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School screening improvements

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P1 Screening: Government therapists Elrita Wade and Teresa Woolridge (Photograph by Akil Simmons)

Screenings for children entering government primary schools in September are to be combined for the first time.

Students previously took the assessments for speech and language and occupational and physical therapy, which check their ability and ensure they are age-appropriate, separately.

However, a combined appointment during the summer means intervention can take place sooner and parents are able to be more involved, occupational therapist Teresa Woolridge and speech-language pathologist Elrita Wade told The Royal Gazette.

“Early intervention is a key for us and I think that goes for speech-language as well, so that we can provide those services as early as possible and give the children the best opportunity that they can to succeed or get to their optimal level of functioning,” Ms Woolridge said. “We try to get in there as early as possible so we can prevent any longstanding issues that may come about later on.

The co-ordinator for Government’s OT and PT services explained that they decided to combine the screenings following feedback from last year’s appointments.

“This year is the first year we are doing it that way — it has taken quite a bit of planning.”

According to Ms Wade, about 380 new students will start school this year and the screenings help identify those who would benefit from additional services.

She said: “We’re trying to ensure success in school for the young children entering P1, so we look at your development up to this point, whether you can say the age-appropriate sounds, your language — whether it’s following basic directions, knowing personal information, even your pre-reading skills, your letter sounds, your rhyming ability — those sorts of things.”

Ms Woolridge added that the gross motor and fine motor skills are checked as part of the occupational therapy and physical therapy component, “so those underlying skills that help a child to write, to button up their clothing, to jump, walk — those motor skills we don’t often think about because they come so naturally.”

According to Ms Wade, one of the main benefits of screening during the summer is that parents can attend and see what is involved, while also minimising disruption to children during school hours.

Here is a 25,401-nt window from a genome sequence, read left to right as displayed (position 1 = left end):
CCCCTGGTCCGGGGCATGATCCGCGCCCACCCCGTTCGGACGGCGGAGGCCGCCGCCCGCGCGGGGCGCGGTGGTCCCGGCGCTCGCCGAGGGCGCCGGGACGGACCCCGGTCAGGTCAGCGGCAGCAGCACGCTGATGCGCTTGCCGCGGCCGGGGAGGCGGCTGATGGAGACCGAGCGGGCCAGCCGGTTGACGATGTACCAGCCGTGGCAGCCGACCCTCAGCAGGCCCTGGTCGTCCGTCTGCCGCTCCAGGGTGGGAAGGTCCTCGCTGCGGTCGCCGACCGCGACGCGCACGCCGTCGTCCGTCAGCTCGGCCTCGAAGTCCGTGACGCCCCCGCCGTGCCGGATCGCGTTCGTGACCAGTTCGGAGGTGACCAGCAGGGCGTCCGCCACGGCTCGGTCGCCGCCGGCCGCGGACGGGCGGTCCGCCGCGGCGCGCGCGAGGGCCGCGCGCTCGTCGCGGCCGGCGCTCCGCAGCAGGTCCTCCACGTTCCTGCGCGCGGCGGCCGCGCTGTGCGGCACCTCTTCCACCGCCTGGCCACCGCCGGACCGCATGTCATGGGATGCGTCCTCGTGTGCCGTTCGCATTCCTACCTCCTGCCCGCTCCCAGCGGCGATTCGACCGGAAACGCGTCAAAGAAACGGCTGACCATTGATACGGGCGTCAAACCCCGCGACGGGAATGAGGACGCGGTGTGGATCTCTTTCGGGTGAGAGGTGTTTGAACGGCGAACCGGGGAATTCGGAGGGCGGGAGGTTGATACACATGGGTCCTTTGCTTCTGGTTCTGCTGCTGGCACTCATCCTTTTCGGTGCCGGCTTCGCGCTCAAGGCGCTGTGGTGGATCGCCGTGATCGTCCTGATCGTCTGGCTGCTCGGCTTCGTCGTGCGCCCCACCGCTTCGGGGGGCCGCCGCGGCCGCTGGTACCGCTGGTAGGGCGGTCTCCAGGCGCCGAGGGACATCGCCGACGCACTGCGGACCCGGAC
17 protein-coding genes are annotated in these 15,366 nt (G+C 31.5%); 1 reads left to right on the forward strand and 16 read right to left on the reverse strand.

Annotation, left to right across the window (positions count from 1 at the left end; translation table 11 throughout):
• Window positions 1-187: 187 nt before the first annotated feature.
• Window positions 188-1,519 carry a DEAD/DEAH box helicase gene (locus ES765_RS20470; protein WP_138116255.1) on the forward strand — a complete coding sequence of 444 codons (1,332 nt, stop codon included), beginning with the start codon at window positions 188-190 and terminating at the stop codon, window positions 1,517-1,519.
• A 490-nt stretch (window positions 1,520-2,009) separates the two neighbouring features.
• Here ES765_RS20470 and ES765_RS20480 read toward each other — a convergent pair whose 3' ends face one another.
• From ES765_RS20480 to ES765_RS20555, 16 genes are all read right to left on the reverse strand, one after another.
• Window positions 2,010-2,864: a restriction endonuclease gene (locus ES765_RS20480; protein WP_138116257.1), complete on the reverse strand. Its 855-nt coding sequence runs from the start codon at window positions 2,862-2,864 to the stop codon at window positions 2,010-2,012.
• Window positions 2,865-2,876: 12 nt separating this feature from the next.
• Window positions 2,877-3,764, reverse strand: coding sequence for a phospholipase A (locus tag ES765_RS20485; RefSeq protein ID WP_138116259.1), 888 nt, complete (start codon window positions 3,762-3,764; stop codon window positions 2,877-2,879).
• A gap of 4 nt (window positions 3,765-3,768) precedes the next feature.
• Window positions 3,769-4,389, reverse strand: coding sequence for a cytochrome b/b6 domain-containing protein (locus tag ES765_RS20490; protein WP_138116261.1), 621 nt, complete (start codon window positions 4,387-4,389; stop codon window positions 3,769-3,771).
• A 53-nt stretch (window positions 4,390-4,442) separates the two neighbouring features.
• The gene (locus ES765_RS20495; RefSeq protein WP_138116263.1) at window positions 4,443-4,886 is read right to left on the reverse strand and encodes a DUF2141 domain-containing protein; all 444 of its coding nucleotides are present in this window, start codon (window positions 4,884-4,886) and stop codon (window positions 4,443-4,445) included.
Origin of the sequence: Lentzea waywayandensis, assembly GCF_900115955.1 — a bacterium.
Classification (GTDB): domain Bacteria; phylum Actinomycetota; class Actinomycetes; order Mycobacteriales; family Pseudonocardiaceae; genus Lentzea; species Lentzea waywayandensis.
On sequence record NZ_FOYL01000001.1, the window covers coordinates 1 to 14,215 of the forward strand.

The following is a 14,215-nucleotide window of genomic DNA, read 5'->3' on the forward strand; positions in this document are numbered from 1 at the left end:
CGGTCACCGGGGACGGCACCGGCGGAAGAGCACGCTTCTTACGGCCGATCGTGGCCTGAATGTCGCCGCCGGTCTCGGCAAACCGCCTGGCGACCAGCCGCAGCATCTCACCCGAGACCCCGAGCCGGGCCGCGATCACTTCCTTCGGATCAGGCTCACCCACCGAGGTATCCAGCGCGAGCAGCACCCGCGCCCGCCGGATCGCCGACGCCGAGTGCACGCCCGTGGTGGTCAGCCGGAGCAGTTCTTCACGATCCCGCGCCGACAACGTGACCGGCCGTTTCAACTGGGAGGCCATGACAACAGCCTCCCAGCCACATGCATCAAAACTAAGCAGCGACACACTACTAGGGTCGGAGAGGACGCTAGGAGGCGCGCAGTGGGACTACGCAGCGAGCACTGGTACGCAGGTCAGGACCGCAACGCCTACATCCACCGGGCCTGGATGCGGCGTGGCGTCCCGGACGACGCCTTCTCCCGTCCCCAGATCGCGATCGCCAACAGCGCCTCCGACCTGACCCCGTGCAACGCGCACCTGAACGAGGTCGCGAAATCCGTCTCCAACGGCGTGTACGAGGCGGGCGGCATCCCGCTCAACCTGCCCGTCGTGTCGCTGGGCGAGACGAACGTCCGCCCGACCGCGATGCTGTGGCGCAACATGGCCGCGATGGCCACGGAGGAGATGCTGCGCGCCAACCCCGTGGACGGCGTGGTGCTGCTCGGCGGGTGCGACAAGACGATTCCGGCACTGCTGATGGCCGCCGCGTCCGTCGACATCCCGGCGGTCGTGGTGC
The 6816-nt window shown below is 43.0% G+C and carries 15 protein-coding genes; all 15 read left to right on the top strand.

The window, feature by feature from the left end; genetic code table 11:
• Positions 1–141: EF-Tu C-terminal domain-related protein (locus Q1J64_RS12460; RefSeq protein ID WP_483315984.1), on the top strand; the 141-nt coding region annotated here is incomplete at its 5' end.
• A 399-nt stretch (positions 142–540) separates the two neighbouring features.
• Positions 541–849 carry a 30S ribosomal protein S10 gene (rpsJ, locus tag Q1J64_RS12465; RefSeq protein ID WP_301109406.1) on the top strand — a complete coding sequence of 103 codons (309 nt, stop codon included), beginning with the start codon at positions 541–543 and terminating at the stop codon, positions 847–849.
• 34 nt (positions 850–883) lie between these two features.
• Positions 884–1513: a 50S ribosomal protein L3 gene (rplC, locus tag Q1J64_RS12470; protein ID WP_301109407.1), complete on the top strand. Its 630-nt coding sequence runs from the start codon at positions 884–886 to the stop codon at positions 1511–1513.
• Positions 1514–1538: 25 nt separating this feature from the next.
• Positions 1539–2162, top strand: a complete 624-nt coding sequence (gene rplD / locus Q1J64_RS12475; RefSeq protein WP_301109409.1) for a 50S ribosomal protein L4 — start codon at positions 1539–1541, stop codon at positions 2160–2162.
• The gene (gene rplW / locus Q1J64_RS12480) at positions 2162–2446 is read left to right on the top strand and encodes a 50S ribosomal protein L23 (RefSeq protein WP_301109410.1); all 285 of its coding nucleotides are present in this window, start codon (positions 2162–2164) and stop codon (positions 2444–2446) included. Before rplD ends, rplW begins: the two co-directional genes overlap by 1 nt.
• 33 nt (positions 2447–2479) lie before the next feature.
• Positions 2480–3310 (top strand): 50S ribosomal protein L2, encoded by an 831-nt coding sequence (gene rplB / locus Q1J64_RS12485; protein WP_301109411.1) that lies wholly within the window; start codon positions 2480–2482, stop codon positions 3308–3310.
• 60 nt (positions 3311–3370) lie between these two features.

And Ms Woolridge added: “In the schools, it’s just the therapist and the child. The parent may read the handouts that we give or the home exercise programmes but they don’t get to see exactly what we are doing. So it’s a huge plus to have the parents there asking questions.

“At home with the parents or caregivers or loved ones, they are able to follow through with the activities that we give them and they are able to give the most impact for the child.”

Parents are always asked to attend sessions, Ms Woolridge said, adding: “We will make it very easy and just a few steps so they are not overwhelmed.”

If concerns are raised during the screenings, a follow-up appointment is made to determine appropriate intervention services, which can be delivered in or out of school.

“It’s strongly encouraged for the children to take part so that they are at their optimal functioning and if any services are required, we can identify it as soon as possible,” Ms Woolridge added.

The screenings will be held at Success Academy over a two-week period starting on July 3 and take between 20 minutes to an hour — depending on which are needed.

The P1 Screening Committee has attempted to reach out to the families of all new students and arrange appointments. Those who had not been contacted, can reach out to Ms Woolridge on 278-6427 or e-mail P1screening@gov.bm.

Earlier intervention: P1 screening government therapists hope reforms to screening will increase pupils’ chances of success